"If you look back to last year, I wasn't here, but Seattle was in the driver's seat," Henry said. "We all know what happened, so its not over until it's over. It's a seven-game series for a reason and we're not going to give up."

The team's captain agreed.

"It's not impossible," Hickman added. "It's a seven-game series, you've got to win four and they've won three. Credit to them, they've taken care of the business so far. We're just focusing on one game at a time.

Wednesday's Game 4 is at the ShoWare Center and starts at 7 p.m..


• Once again the T-Birds struggled on defense and allowed too many easy goals for Kelowna. Most of their scores were open back-door tap-ins. Konowalchuk feels that the team still needs to improve its play away from the puck to keep the Rockets from getting free.

• Delnov has now scored a goal in four straight playoff games.

• Seattle is now a frustrating 1-for-18 on the power play in this series. This is after going 0-for-27 in last year's seven-game series with Kelowna. The Rockets have the league's top penalty kill, but you have to think if Seattle can get anything going with the man advantage this series might be different.

Ethan Bear scored his first WHL Playoff goal, but he didn't see it. He took a slap shot and then turned to make a change. As the puck trickled in the net he heard the crowd and seemed surprised that he had scored.

Follow Andrew Eide on Twitter @andyeide.

By Andrew Eide

Despite a much better effort Saturday night, the Seattle Thunderbirds find themselves returning home in a two-game hole.

Kelowna used a three-goal second period along with 36 saves by goalie Jordon Cooke to beat the T-Birds 6-3 in Game 2 of their best-of-seven series. The Rockets got goals from six different players and now have a 2-0 lead in the series as it heads back to the ShoWare Center.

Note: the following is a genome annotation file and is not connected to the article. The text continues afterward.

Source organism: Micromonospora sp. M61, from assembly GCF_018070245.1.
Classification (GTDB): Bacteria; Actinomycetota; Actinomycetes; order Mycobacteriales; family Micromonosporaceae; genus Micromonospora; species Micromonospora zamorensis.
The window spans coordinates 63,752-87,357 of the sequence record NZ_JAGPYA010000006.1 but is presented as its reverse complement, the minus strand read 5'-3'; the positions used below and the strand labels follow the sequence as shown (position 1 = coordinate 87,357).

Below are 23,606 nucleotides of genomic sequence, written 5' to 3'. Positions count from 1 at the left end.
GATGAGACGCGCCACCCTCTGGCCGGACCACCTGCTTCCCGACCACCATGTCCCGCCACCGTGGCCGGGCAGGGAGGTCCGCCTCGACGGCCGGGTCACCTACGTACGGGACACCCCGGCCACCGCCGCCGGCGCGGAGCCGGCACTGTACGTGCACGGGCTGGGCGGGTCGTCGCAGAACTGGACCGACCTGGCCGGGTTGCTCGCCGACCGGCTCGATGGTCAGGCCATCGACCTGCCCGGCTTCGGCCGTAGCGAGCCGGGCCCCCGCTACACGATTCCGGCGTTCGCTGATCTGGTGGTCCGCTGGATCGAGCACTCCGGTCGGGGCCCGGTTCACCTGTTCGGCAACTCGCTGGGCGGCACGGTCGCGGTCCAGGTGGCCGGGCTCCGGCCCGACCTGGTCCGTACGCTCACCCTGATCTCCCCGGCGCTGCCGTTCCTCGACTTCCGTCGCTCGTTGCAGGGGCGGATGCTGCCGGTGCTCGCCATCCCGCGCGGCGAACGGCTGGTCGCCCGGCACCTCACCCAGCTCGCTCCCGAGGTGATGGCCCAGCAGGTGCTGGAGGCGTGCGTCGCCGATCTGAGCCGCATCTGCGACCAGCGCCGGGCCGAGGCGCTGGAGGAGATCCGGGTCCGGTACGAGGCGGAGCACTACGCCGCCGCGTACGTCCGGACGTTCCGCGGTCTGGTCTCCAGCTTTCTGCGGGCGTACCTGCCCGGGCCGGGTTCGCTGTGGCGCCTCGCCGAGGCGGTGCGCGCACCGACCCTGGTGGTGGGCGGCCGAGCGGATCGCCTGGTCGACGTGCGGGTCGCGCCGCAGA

The T-Birds played better in Game 2 than they did on Thursday but once again suffered one bad period that put the game out of reach.

On Saturday, the game was lost in the second period.

"We didn't play a good second period," head coach Steve Konowalchuk said. "The goals were on just too big of breakdowns, and it's not that they're coming at us the whole game but they're causing big breakdowns and we're not good enough away from the puck."

Seattle outshot Kelowna 18-7 to start the game and headed into the second tied at two and feeling good about their game. The Rockets would soon put that feeling to rest as they struck three times on 17 shots to build a big three-goal lead.

It started on the power play when Damon Severson scored his third of the series as he skated between the circles and beat Taran Kozun with a wrist shot. Just over two minutes later Cole Linaker scored after Seattle failed to clear a rebound from out in front.

Later in the period, Rourke Chartier found another rebound loose in the slot and banged home his fifth playoff goal to give the Rockets a lead they would not relinquish.

In the first two games, controlling rebounds has been an issue for the Seattle defense. Too many times the Rockets have scored after the initial save by Kozun because no T-Birds players were able to find the puck and clear it out.